Virginia Man Arrested at DC Checkpoint With Unregistered Firearm, Says It Was ‘Honest Mistake’

January 16, 2021 Updated: January 16, 2021

The U.S. Capitol Police (USCP) on Saturday announced that it had arrested a man at an inaugural security checkpoint the day before, who had presented a non-government issued credential.

Authorities said the man, Wesley Allen Beeler, 31, of Virginia, was arrested at around 6:30 p.m. Friday, when he was carrying a handgun in plain sight in his vehicle. A search of his car revealed numerous rounds of ammunition. Media outlets, citing a police report, said more than 500 rounds of ammunition were found in his vehicle.

Beeler was subsequently transported to USCP Headquarters and charged with Carrying a Pistol without a License; Possession of Unregistered Firearm, and Possession of Unregistered Ammunition.

The 31-year-old was released from police custody on Saturday. He told The Washington Post that he was lost and didn’t mean to bring the gun and ammunition to Washington. He said he was working as hired security to guard media equipment in downtown Washington in the lead up to the inauguration of President-elect Joe Biden.

“It was an honest mistake,” Beeler told the newspaper. “I pulled up to a checkpoint after getting lost in D.C. because I’m a country boy.”

“I showed them the inauguration badge that was given to me,” he added.

Beeler also denied having more than 500 rounds of ammunition in his vehicle.

The arrest comes as security measures are ramped up ahead of Jan. 20. Federal authorities have said they are tracking an “extensive” amount of “concerning online chatter” about potential threats to the inauguration, including armed protests, potential threats linked to the Capitol breach, and other types of potential threats.

Videos by reporters, workers, and residents in the area show street closures, workers putting up miles of barricades and fencing, shops and offices being boarded up, and an increased military presence. Military vehicles are seen parked on downtown streets, and armed guards are checking identification for people leaving and entering the city.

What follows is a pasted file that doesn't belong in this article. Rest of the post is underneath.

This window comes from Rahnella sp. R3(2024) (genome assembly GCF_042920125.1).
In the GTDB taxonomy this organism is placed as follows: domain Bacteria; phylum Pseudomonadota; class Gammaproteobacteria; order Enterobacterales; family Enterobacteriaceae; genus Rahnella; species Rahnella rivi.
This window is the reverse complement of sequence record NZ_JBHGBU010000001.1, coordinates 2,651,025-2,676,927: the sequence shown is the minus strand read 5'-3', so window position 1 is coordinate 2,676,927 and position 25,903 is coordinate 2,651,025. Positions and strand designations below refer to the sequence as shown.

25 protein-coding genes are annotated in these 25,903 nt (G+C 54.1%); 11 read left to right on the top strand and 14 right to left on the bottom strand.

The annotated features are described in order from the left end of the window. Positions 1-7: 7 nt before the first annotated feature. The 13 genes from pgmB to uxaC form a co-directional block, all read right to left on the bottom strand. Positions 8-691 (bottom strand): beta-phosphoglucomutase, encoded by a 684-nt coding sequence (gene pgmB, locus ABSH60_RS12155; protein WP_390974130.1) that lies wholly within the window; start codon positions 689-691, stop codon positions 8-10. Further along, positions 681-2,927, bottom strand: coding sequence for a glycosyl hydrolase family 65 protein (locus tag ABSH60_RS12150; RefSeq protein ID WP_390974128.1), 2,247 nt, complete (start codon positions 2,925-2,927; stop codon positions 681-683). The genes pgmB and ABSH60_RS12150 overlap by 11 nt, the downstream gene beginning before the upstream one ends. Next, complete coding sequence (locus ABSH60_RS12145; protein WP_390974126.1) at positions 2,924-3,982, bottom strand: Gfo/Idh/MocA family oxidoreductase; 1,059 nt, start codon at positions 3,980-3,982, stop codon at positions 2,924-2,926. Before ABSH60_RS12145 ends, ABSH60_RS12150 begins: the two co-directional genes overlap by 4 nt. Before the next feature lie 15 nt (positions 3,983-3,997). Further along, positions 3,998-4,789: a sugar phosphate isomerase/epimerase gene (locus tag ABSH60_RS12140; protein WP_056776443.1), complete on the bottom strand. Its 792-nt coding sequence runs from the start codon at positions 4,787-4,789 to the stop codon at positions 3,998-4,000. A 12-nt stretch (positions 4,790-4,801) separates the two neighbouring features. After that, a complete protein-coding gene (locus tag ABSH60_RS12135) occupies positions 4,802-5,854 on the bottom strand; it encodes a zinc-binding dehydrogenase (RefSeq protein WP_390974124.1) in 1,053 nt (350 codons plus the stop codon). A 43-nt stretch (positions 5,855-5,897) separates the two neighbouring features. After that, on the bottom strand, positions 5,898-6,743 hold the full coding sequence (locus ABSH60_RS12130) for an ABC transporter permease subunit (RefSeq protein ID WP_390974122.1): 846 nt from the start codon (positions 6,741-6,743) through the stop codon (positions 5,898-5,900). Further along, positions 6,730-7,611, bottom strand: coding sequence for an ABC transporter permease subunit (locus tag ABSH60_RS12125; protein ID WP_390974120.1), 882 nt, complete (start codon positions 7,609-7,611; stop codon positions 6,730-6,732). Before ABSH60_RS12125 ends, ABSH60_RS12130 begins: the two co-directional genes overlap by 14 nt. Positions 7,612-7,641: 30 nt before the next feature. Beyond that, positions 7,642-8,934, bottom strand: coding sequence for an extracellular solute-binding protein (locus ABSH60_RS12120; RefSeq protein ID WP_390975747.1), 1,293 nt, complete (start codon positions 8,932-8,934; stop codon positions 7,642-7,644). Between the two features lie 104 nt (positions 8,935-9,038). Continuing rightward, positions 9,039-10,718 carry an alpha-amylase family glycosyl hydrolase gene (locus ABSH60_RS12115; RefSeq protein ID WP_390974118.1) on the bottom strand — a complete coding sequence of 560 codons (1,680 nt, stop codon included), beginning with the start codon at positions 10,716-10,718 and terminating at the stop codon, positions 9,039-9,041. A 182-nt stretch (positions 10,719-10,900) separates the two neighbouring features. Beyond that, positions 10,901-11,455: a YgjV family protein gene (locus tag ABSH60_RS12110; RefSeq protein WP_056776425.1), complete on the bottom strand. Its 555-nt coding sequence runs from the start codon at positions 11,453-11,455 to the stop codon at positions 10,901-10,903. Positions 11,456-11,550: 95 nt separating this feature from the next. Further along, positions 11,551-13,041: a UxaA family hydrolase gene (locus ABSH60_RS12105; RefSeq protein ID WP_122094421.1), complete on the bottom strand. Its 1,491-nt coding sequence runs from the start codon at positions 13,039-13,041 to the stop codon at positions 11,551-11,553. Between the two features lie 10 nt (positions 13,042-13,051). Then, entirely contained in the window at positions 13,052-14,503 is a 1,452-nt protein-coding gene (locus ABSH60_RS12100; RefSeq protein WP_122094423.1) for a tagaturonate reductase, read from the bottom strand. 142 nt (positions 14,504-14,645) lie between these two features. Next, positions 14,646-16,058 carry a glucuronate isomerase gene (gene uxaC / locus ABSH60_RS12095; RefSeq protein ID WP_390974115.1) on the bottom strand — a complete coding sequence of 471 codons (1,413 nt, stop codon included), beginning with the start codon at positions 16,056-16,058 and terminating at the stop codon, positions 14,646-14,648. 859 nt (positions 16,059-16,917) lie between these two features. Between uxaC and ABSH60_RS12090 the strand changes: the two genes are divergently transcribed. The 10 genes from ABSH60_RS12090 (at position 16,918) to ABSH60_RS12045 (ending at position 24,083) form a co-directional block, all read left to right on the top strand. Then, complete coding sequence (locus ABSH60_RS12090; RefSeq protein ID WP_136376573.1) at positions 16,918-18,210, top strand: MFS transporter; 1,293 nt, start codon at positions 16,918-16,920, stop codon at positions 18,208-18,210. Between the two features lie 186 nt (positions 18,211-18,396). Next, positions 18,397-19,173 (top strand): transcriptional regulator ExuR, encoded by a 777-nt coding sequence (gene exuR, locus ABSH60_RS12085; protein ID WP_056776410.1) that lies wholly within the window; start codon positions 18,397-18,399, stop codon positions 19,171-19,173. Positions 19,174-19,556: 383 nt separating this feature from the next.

Many streets are being closed for several days, beginning Saturday, Jan. 16, and some bridges and interstate highways into Washington are scheduled to shut down at 6 a.m. on Tuesday, Jan. 19.

Meanwhile, around 25,000 National Guard members from all 50 states, three territories, and Washington will be stationed in the city next week, the U.S. Army confirmed, which is an increase of 5,000 from numbers earlier this week. The number of guardsmen sent to Washington exceeds the number of U.S. forces in Afghanistan, which has been reduced to 2,500, the Pentagon said on Friday.

The heightened security for inauguration day was triggered by the civil unrest and violence observed on Jan. 6. Left-wing activists and some protesters waving American and Trump flags illegally stormed the Capitol building. The mayhem left five people dead and dozens of police officers injured.

The Justice Department said on Thursday that federal authorities have made charges in about 80 cases and arrested 34 individuals in connection to the acts of violence  and lawlessness at the Capitol.

FBI Director Christopher Wray said the bureau is readily investigating and making arrests over the events from the Capitol breach and has embarked on countless other investigations to prevent “those individuals from any efforts to repeat that kind of activity and serve as a very stern warning to anybody else who might be inclined to engage in that activity.”

He added that the American people should be confident that his agents are involved in much behind-the-scenes work to “feed relevant information” to law enforcement partners so that can track targets as appropriate.

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